Wentworth Announces Incoming President; Looks to Build on Momentum

March 11, 2019

Portrait of a man sitting in a chair

Mark A. Thompson (Photo by Kate Kelley)

BOSTON – Wentworth Institute of Technology, a leading STEM, design and management university with a century-long record of educating career-ready professionals, has chosen Mark A. Thompson, Ph.D., as its fifth president.

Thompson, who will start at Wentworth on June 1, has been at Quinnipiac University for two decades, taking on ever-broader responsibilities in a series of key leadership positions. He has been executive vice president and provost at Quinnipiac since July 2013 and was instrumental in establishing new engineering and medical schools there. 

“We engaged in a national search for a transformational leader who understood how to build on Wentworth’s unique strengths and trajectory,” said Michael Masterson, CEO of ALD NanoSolutions Inc. and chair of the school’s board of trustees. “Mark Thompson brings strategic vision, a track record of growth and an open leadership style to this important role.” 

Thompson succeeds President Zorica Pantić, who is stepping down at the end of May after 14 years at the university’s Huntington Avenue campus.  

At Quinnipiac, Thompson oversaw academic affairs, student affairs, athletics/recreation, information technology, public safety and most recently admissions and financial aid. During that time, Quinnipiac grew in enrollment, stature and impact.   

“Wentworth is highly relevant in today’s world because of the degrees it offers, its active learning approach, and its close working partnerships with industry and neighborhoods in the City of Boston,” said Thompson. “We have the opportunity to do groundbreaking work in providing one of the country’s most-sought-after learning experiences.” 

Thompson, 56, said he was drawn to Wentworth by its unusually strong ties to the business community, which include offering students two mandatory co-op experiences. The experiential learning model offered by Wentworth combined with the mandatory co-op experiences results in 98 percent of students being employed or pursuing graduate school six months after graduation. Wentworth also has developed national workforce pipeline models in conjunction with Boston Public Schools, and is training leaders in the STEM, design and management arenas who will be in demand for the renewal of the country’s aged infrastructure.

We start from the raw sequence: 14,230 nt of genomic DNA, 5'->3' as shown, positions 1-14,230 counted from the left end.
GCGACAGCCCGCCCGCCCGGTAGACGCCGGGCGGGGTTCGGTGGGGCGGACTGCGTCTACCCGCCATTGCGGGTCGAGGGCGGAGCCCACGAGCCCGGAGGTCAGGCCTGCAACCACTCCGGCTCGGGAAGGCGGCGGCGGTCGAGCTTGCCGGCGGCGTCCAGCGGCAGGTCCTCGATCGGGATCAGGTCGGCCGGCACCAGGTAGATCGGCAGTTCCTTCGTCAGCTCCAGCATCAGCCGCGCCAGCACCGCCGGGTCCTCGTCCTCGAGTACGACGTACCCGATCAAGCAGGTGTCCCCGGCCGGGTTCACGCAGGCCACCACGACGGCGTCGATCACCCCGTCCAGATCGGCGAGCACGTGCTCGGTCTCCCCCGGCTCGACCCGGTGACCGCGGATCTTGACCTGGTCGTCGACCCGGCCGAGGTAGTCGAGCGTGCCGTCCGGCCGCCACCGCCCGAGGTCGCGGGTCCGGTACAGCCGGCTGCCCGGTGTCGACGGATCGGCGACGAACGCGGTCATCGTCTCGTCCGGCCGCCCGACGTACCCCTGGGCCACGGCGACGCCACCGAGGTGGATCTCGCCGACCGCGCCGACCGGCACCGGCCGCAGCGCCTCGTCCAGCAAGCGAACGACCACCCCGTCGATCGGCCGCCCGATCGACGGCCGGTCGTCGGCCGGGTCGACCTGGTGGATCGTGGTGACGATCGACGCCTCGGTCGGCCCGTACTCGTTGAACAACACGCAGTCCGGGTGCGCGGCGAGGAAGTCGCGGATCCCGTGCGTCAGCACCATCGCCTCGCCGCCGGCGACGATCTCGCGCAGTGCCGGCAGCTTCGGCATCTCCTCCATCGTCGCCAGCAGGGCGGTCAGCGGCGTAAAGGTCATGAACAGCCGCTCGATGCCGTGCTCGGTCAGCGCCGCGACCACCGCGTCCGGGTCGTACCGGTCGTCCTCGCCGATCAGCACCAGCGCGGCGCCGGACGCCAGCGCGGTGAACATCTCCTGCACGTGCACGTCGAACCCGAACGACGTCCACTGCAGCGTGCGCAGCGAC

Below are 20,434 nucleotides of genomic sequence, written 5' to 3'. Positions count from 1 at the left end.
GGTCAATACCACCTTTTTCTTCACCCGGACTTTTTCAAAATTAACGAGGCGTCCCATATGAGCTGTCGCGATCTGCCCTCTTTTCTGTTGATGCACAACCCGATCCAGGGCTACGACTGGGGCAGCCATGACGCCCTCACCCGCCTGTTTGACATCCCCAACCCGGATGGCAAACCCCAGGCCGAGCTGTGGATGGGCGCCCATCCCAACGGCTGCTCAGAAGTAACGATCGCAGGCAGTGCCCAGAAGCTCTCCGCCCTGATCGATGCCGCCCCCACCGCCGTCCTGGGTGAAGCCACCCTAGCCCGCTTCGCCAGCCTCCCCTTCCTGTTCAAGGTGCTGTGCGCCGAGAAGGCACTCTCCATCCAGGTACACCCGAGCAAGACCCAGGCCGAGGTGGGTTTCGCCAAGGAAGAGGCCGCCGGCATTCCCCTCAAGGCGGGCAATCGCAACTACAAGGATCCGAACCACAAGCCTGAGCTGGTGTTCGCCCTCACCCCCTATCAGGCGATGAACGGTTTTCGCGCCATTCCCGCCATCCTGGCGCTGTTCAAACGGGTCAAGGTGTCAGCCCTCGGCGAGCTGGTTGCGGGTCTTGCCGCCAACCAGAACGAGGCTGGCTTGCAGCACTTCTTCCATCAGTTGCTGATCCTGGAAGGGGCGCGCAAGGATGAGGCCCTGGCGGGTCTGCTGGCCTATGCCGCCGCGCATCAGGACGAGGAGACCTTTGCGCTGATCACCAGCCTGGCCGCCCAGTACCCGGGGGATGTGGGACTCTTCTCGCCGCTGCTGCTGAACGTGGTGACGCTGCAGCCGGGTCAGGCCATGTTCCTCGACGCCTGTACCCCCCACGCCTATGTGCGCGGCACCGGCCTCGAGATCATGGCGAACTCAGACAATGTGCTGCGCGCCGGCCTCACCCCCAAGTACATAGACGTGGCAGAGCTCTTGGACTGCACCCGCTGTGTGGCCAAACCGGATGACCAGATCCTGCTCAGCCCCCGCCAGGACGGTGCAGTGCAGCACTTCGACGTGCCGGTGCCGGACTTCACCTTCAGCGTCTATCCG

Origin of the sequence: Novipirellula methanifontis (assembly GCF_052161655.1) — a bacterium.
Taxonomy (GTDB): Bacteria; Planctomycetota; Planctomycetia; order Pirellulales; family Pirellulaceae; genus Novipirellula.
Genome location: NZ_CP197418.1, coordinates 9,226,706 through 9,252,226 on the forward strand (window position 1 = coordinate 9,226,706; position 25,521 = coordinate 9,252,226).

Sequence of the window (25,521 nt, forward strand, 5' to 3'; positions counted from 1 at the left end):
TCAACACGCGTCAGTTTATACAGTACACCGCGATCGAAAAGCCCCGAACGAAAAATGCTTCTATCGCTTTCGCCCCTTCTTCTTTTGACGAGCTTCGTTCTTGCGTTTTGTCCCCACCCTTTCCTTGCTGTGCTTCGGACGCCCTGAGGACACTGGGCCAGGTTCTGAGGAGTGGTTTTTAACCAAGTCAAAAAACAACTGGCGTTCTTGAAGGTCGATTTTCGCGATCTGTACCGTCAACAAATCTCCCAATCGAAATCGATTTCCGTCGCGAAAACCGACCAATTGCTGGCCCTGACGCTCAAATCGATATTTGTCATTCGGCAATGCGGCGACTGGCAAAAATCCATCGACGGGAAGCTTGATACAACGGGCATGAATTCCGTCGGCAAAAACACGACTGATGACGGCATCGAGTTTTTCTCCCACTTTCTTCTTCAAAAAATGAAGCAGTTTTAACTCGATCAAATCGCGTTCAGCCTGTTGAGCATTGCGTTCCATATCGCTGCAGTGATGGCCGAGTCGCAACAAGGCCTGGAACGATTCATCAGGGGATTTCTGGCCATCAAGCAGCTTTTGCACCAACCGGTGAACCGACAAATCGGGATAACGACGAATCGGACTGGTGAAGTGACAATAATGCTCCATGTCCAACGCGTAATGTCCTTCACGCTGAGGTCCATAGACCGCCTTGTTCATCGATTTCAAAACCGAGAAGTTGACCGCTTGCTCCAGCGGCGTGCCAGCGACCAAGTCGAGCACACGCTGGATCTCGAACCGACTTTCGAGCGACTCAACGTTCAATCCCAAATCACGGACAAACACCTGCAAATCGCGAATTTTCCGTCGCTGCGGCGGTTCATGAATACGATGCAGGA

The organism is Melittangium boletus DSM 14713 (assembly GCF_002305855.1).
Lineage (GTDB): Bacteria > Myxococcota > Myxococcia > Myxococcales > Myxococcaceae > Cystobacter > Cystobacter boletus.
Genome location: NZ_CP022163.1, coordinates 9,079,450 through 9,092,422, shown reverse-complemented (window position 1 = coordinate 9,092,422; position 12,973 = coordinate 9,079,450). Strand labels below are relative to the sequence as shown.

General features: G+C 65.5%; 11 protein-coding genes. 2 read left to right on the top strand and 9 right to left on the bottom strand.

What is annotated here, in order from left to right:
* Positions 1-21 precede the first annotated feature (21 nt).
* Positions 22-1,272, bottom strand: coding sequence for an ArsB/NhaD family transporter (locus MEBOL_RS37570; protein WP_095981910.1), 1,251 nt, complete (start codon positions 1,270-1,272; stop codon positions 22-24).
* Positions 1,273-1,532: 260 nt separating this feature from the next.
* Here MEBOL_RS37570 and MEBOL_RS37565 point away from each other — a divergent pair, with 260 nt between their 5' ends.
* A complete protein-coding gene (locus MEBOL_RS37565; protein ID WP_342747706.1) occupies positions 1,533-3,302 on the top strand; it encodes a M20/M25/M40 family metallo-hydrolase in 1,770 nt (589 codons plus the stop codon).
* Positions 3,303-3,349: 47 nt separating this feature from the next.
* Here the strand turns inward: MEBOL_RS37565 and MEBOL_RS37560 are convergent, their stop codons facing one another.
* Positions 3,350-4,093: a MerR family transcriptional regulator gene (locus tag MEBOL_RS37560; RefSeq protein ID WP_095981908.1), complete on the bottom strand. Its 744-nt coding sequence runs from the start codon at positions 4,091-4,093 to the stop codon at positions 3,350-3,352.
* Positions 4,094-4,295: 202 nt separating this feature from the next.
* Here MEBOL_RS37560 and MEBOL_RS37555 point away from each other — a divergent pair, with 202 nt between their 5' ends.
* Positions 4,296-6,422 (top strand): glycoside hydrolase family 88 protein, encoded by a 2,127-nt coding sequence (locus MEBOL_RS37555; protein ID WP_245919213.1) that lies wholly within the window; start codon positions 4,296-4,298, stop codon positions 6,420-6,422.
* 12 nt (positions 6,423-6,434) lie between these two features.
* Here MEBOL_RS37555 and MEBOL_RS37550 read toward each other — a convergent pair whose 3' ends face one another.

Greg Janey, president and CEO of Janey Construction Management and Wentworth alumnus and trustee, chaired the Presidential Search Committee. According to Janey, Thompson’s appointment was the result of a “shared governance” process, driven by a 15-member search committee representing a cross-section of the Wentworth community with a student, faculty, staff, alumni and board members all participating. The community engaged in the process through its recommendation of appointees to the search committee, by providing broad input in the development of a position profile, and through 14 listening sessions and the gathering of input from 476 survey participants. The search committee unanimously recommended Thompson to the Board of Trustees, which voted unanimously to select him.